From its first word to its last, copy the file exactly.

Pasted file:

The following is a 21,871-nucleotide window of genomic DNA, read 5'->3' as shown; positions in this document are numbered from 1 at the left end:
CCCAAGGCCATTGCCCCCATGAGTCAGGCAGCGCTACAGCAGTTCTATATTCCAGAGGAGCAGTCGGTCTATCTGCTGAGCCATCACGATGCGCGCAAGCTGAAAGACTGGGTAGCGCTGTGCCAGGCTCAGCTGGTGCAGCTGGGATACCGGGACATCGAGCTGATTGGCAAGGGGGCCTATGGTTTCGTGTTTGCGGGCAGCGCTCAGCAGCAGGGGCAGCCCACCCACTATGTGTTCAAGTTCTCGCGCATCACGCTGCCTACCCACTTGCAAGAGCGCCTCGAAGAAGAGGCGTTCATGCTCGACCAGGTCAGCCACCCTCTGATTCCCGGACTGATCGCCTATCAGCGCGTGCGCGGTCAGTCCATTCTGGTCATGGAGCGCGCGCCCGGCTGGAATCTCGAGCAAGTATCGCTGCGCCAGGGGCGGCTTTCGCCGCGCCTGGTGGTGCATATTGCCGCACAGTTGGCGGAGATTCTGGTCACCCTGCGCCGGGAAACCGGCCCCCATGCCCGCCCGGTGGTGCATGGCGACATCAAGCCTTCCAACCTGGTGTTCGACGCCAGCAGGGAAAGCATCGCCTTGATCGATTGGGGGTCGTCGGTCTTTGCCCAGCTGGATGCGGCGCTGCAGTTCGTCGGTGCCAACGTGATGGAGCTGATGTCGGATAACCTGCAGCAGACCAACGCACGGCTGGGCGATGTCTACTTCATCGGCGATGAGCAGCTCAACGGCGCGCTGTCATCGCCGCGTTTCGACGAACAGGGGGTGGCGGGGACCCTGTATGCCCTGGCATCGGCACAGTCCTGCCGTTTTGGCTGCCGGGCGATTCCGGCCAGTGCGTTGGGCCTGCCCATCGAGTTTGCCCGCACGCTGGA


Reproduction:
The following is a 21,871-nucleotide window of genomic DNA, read 5'->3' as shown; positions in this document are numbered from 1 at the left end:
CCCAAGGCCATTGCCCCCATGAGTCAGGCAGCGCTACAGCAGTTCTATATTCCAGAGGAGCAGTCGGTCTATCTGCTGAGCCATCACGATGCGCGCAAGCTGAAAGACTGGGTAGCGCTGTGCCAGGCTCAGCTGGTGCAGCTGGGATACCGGGACATCGAGCTGATTGGCAAGGGGGCCTATGGTTTCGTGTTTGCGGGCAGCGCTCAGCAGCAGGGGCAGCCCACCCACTATGTGTTCAAGTTCTCGCGCATCACGCTGCCTACCCACTTGCAAGAGCGCCTCGAAGAAGAGGCGTTCATGCTCGACCAGGTCAGCCACCCTCTGATTCCCGGACTGATCGCCTATCAGCGCGTGCGCGGTCAGTCCATTCTGGTCATGGAGCGCGCGCCCGGCTGGAATCTCGAGCAAGTATCGCTGCGCCAGGGGCGGCTTTCGCCGCGCCTGGTGGTGCATATTGCCGCACAGTTGGCGGAGATTCTGGTCACCCTGCGCCGGGAAACCGGCCCCCATGCCCGCCCGGTGGTGCATGGCGACATCAAGCCTTCCAACCTGGTGTTCGACGCCAGCAGGGAAAGCATCGCCTTGATCGATTGGGGGTCGTCGGTCTTTGCCCAGCTGGATGCGGCGCTGCAGTTCGTCGGTGCCAACGTGATGGAGCTGATGTCGGATAACCTGCAGCAGACCAACGCACGGCTGGGCGATGTCTACTTCATCGGCGATGAGCAGCTCAACGGCGCGCTGTCATCGCCGCGTTTCGACGAACAGGGGGTGGCGGGGACCCTGTATGCCCTGGCATCGGCACAGTCCTGCCGTTTTGGCTGCCGGGCGATTCCGGCCAGTGCGTTGGGCCTGCCCATCGAGTTTGCCCGCACGCTGGA